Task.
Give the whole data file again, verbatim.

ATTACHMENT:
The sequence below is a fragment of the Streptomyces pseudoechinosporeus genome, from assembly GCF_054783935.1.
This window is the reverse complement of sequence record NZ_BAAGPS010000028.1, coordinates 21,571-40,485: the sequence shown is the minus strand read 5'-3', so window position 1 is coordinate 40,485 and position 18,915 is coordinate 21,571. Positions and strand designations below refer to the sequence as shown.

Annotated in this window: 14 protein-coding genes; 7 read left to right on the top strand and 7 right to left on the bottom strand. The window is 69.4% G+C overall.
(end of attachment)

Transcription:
The sequence below is a fragment of the Streptomyces pseudoechinosporeus genome, from assembly GCF_054783935.1.
This window is the reverse complement of sequence record NZ_BAAGPS010000028.1, coordinates 21,571-40,485: the sequence shown is the minus strand read 5'-3', so window position 1 is coordinate 40,485 and position 18,915 is coordinate 21,571. Positions and strand designations below refer to the sequence as shown.

Annotated in this window: 14 protein-coding genes; 7 read left to right on the top strand and 7 right to left on the bottom strand. The window is 69.4% G+C overall.